The Last Post Ceremony commemorating the service of (1069) Second Lieutenant Thomas Fraser Bruce, 36th Battalion (Infantry), First World War

Accession Number PAFU2014/021.01
Collection type Film
Object type Last Post film
Physical description 16:9
Maker Australian War Memorial
Place made Australia: Australian Capital Territory, Canberra, Campbell
Date made 21 January 2014
Access Open
Conflict First World War, 1914-1918
Copyright Item copyright: © Australian War Memorial
Creative Commons License This item is licensed under CC BY-NC
Copying Provisions Copyright restrictions apply. Only personal, non-commercial, research and study use permitted. Permission of copyright holder required for any commercial use and/or reproduction.

The Last Post Ceremony is presented in the Commemorative area of the Australian War Memorial each day. The ceremony commemorates more than 102,000 Australians who have given their lives in war and other operations and whose names are recorded on the Roll of Honour. At each ceremony the story behind one of the names on the Roll of Honour is told. Hosted by Craig Blanch, the story for this day was on (1069) Second Lieutenant Thomas Fraser Bruce, 36th Battalion (Infantry), First World War.

Film order form
Speech transcript

Second Lieutenant Thomas Fraser Bruce, 36th Battalion, AIF
KIA 12 October, 1917
No photograph in collection

Story delivered 21 January 2014

Today we remember and pay tribute to Second Lieutenant Thomas Fraser Bruce.

Bruce was born at Braidwood, New South Wales, in 1885 and as a young boy moved to Sydney with his family. He was a gifted sportsman and he played Rugby League for Easts from 1908 until 1913 alongside Herbert "Dally" Messenger.

Bruce enlisted for home service in July 1915. He worked as a camp cook in the Liverpool Camp Depot Company until 3 March 1916, when he took his discharge to enlist in the AIF. He joined the newly formed 36th Battalion and was allocated to D Company.

Bruce left with his battalion aboard the transport ship Beltana from Sydney in May 1916. The men of the 36th Battalion disembarked in England in July and were sent to Larkhill Camp on Salisbury Plain. Bruce was promoted to corporal at the end of August and in November sailed with his battalion for France. The 36th went into the front lines for the first time in early December and were subjected to bitterly cold conditions as the winter of 1916-17 took hold.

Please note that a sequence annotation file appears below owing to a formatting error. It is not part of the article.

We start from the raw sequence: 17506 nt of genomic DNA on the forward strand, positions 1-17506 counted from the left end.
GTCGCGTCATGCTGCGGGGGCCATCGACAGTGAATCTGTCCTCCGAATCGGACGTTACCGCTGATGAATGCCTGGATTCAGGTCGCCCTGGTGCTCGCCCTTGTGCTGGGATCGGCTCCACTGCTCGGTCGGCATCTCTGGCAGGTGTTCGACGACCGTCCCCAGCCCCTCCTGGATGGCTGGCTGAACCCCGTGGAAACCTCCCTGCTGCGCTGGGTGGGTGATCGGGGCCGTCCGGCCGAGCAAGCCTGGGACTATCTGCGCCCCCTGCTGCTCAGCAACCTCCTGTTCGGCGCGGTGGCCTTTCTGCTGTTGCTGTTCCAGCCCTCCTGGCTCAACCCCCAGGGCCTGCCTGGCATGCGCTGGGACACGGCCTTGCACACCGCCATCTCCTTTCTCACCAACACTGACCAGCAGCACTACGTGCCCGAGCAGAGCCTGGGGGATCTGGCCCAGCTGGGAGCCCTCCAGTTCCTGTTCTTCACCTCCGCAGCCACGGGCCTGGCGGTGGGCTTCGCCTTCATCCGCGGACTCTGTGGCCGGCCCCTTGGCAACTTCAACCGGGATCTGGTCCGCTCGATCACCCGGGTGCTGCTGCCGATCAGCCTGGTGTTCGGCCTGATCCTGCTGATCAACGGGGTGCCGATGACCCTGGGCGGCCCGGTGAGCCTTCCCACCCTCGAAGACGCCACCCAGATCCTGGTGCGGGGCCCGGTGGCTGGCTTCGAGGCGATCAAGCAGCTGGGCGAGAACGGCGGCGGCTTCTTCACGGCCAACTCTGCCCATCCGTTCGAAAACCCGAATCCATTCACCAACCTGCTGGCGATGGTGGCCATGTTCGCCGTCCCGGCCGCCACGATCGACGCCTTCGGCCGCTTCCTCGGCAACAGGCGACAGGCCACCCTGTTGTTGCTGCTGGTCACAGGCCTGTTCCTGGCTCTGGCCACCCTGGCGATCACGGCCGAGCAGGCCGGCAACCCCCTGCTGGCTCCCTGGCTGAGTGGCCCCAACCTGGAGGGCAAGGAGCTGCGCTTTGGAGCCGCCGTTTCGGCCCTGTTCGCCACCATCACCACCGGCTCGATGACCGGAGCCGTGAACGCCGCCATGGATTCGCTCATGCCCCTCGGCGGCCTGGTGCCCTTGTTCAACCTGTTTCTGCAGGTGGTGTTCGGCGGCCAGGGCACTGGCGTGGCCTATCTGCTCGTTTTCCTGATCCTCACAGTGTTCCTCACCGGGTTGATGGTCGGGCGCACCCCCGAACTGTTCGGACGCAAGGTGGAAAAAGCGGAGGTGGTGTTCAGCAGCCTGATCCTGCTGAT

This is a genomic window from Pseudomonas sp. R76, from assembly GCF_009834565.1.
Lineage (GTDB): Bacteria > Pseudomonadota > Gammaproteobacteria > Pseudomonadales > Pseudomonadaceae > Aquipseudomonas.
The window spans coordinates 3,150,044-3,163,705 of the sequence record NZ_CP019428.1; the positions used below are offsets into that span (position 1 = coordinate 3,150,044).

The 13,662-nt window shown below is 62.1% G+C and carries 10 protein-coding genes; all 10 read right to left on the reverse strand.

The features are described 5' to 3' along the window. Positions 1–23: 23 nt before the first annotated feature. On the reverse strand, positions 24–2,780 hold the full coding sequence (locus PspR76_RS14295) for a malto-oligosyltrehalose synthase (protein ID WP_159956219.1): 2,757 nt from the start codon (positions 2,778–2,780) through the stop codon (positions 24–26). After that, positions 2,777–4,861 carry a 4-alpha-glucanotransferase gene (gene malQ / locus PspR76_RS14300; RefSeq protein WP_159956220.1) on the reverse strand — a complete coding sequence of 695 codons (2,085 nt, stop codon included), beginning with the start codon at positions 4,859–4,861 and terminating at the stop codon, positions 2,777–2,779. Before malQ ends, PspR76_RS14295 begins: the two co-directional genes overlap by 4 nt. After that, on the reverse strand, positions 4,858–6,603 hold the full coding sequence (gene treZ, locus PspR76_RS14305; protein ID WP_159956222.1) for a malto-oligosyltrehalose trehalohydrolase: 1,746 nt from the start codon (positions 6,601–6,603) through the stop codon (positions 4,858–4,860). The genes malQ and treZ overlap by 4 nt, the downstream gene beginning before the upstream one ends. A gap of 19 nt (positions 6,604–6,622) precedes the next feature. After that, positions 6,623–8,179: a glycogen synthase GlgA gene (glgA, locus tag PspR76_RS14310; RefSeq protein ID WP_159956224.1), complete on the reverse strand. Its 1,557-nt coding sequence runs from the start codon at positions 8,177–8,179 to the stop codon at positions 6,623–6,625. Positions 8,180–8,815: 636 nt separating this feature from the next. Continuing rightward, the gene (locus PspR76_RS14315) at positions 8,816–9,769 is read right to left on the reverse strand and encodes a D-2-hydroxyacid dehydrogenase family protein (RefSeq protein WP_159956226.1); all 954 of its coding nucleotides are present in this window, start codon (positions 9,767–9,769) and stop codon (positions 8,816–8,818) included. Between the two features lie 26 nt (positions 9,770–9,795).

In February 1917 Bruce was promoted to sergeant.

The men of the 36th took part in their first major battle in June, when the battle of Messines began. As the battalion consolidated its position near the Douve River, Bruce received a shrapnel wound in his back and was evacuated to Boulogne for treatment.

He re-joined the 36th Battalion on 21 August and at the end of the month was commissioned as a second lieutenant. At the end of September Bruce was amongst the men of the 36th who moved into the front line to relieve exhausted troops. Theyremained at the front until early October. Following four days of rest and refitting, the battalion once again moved to the front line, this time near Poelcapelle.

On 12 October the battle of Passchendaele began. In the early hours of that morning the battalion was subjected to a heavy German artillery barrage. It was during this time that Bruce was killed, and in the fighting his body was never recovered.

His name is listed on the Roll of Honour on my right, along with more than 60,000 others from the First World War. There is no photograph in the collection to display beside the Pool of Reflection.

This is but one of the many stories of courage and sacrifice told here at the Australian War Memorial. We now remember Second Lieutenant Thomas Fraser Bruce, and all of those Australians who have given their lives in service of our nation.

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